We have identified key areas relating to GP pensions that we are working on.
The Annual Allowance
The BMA has been lobbying to get changes introduced to the AA as we see its impact as a major deterrent to recruitment, retention and general workforce planning. We succeeded in getting the Scottish Public Pensions Agency to agree to permit the use of ‘scheme pays’ by those who were subject to the Tapered Annual Allowance. Recently the NHS Business Services Authority (England and Wales) also agreed to this and additionally removed the need to have a charge of over £2,000 before qualifying. We continue to pursue the matter with Northern Ireland who are likely to follow suit.
GPs have expressed concerns about the delays in receiving AA statements which are only provided once final certified income details are received by the NHS. Delays in England resulting from CAPITA administration problems exacerbate this increasing the likelihood of some GPs receiving unexpected tax bills, possible fines and the inability to use scheme pays, for which there is an application deadline. We have written to the Secretary of State for Health and Social Care, Matt Hancock to express our concern about this.
We are looking for greater flexibility in the workings of the pension schemes to enable members to better plan around the AA without simply having to opt in and out of scheme membership. The AA is also an issue on which we are working alongside other health sector unions as those most affected are members of public sector defined benefit schemes.
The Scheme Valuation
The current contribution structure ends on 31 March 2019 and the governance groups set up to review and discuss the prospective structure from April 2019 to March 2023 have been meeting. At present non-GPs (known by the scheme as ‘officers) have their contributions based on Whole-Time Equivalent Earnings. For GPs in the 1995 and 2008 sections contributions are based on actual earnings whilst GPs in the 2015 Career Average Revalued Earnings scheme have contributions based on ‘annualised’ earnings if they have not worked for a full scheme year.
We are working to ensure that the prospective employee contribution rates do not increase and preferably are reduced for our members who currently contribute at the highest tiers.
The Employer Contributions rates are currently 14.38 % (in England and Wales and inclusive of the 0.08% administrative charge), 14.9% in Scotland and 16.3% in Northern Ireland. It is likely that these will increase from 2019 onwards.
GP Locum Death in Service benefits
We have been pursuing a case (as well as several test cases) through the NHSBSA’s Internal Disputes procedures and have one currently with the Pensions Ombudsman. We are challenging the view that locums are only afforded Death in Service benefits if they die on a day they are actually due to undertake pensionable work and during hours that they are due to work (other life assurance benefits apply outside of this time).
It is our view that Death in Service benefits should be available if death occurs during a ‘period of engagement’ rather than on specific work days. For example, if a locum were to engage with a practice to work from 1 January to 31 March but to only work 3 days each week, the in service benefits should be provided throughout that period regardless of whether death occurs on an actual work day.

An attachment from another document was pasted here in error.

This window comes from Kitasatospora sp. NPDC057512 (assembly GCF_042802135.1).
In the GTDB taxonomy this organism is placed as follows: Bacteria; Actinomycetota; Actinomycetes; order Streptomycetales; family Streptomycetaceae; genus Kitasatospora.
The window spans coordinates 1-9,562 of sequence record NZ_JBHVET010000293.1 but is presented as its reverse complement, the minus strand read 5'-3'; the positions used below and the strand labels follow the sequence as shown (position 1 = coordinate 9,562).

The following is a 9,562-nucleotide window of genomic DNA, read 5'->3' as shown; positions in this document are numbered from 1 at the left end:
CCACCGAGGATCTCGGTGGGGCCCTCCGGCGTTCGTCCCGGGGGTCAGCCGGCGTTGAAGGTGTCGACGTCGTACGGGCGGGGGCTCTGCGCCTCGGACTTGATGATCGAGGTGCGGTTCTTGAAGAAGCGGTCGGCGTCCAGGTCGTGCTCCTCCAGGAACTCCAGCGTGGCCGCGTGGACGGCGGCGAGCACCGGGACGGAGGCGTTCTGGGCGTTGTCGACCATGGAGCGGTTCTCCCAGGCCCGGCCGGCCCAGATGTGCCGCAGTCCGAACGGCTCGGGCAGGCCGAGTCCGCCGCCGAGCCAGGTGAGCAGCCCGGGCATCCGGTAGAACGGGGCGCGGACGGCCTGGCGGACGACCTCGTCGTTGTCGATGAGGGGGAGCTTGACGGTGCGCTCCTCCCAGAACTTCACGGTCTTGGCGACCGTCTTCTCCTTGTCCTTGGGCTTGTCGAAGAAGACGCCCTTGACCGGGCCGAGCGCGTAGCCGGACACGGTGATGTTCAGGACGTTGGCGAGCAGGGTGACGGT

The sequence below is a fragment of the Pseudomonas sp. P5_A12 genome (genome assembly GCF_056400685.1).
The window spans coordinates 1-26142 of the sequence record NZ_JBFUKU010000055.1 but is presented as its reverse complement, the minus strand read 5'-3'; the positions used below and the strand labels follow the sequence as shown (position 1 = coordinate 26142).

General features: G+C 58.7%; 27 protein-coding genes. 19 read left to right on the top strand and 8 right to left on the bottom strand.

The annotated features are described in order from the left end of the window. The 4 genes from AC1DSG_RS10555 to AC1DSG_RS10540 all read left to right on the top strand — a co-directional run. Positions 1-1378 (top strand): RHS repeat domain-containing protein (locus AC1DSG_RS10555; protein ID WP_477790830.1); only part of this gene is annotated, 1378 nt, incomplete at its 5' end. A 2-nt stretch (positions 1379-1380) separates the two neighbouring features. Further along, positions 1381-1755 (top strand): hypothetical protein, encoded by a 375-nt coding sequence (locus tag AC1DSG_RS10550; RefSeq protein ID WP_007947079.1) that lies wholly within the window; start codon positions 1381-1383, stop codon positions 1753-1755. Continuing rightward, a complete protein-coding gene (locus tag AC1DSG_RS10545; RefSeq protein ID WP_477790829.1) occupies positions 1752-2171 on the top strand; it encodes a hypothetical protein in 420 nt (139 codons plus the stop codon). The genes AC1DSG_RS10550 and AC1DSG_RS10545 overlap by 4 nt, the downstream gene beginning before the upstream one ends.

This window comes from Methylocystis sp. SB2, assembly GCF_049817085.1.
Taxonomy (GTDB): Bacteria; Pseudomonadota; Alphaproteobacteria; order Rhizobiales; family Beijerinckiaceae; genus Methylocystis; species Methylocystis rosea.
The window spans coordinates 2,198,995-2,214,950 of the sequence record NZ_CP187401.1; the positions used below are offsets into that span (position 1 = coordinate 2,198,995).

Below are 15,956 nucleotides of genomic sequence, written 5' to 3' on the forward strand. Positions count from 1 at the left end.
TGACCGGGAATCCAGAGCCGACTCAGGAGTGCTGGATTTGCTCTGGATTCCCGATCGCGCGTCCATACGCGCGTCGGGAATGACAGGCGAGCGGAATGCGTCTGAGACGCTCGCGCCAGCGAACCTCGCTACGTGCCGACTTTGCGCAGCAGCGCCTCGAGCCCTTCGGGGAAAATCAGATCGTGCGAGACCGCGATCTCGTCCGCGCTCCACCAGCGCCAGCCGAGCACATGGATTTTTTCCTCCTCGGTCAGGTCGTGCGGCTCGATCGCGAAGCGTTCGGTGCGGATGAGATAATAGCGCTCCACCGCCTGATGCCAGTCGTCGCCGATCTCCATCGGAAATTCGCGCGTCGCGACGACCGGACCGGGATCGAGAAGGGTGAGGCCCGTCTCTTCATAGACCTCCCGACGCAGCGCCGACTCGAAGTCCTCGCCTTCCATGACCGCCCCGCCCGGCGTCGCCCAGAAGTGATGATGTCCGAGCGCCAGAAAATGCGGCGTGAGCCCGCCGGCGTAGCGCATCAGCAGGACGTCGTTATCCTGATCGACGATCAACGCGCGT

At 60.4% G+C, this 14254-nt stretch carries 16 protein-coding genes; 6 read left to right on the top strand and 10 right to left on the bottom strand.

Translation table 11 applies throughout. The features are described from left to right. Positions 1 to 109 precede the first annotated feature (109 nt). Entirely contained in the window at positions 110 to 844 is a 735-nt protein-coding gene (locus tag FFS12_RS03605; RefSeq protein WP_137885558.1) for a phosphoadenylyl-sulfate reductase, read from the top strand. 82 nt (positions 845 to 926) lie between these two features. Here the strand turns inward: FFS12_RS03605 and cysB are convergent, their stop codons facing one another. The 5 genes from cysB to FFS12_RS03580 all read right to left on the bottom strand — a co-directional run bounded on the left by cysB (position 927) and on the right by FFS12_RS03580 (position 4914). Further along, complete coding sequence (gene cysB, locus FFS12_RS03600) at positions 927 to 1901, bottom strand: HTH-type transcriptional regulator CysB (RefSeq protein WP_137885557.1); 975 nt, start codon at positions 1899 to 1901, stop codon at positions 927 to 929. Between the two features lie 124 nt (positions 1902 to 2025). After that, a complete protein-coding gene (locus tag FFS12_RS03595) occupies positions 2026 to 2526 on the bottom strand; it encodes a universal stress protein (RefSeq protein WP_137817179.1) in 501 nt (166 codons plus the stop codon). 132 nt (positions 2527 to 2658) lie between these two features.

Annualising of GP contributions
GPs in the 2015 Career Average Revalued Earnings scheme are subject to basing their contribution tier on their annualised earnings if they have not worked a full scheme year (1 April to 31 March). NHSBSA have applied the rules in a fashion not consistent with the regulations themselves resulting in some GPs being required to pay contributions at a higher rate than they should have. Recently NHSBSA have accepted that the previous ‘annualise then aggregate’ method to arrive at total earnings and thus the contribution tier has been flawed and they have agreed to move to an ‘aggregate then annualise’ method which does not distinguish between different types of pensionable GP role.
Whilst the regulations in all the nations are the same with regard to ‘annualising’ it is not being consistently applied across the nations. We will not be pressing for consistency on a rule with which we disagree and which results in some members paying higher contribution rates for no additional pension benefit, until and unless the other nations begin to apply the rules.
We continue to believe that despite the change in methodology the rule is unfair and discriminates against some protected characteristic groups. For example, GP locums who take maternity leave or those who undertake a reduced work commitment due to ill health are more likely to be detrimentally affected by being made to pay contributions at a higher rate than their earnings would warrant. We are currently looking for test cases to be able to challenge annualising legally.
There are significant issues with the processing of GP pension contributions leading to cases of incorrect or incomplete records. Practices have also previously reported a series of issues with the processing of pension payments, such as no receipts received, pension contributions being taken for doctors that have long since left the practice, GP trainees not being added to the scheme in a timely manner and superannuation certificates not being shared.
NHS England is currently undertaking work to address the various issues that are ongoing in this area and GPC will be monitoring this area very closely.
If you are concerned about you pension, we have made available template Subject access request (SAR) forms available on our website for individual GPs to send to NHS Pensions, to get further information on GP individual pension contributions.
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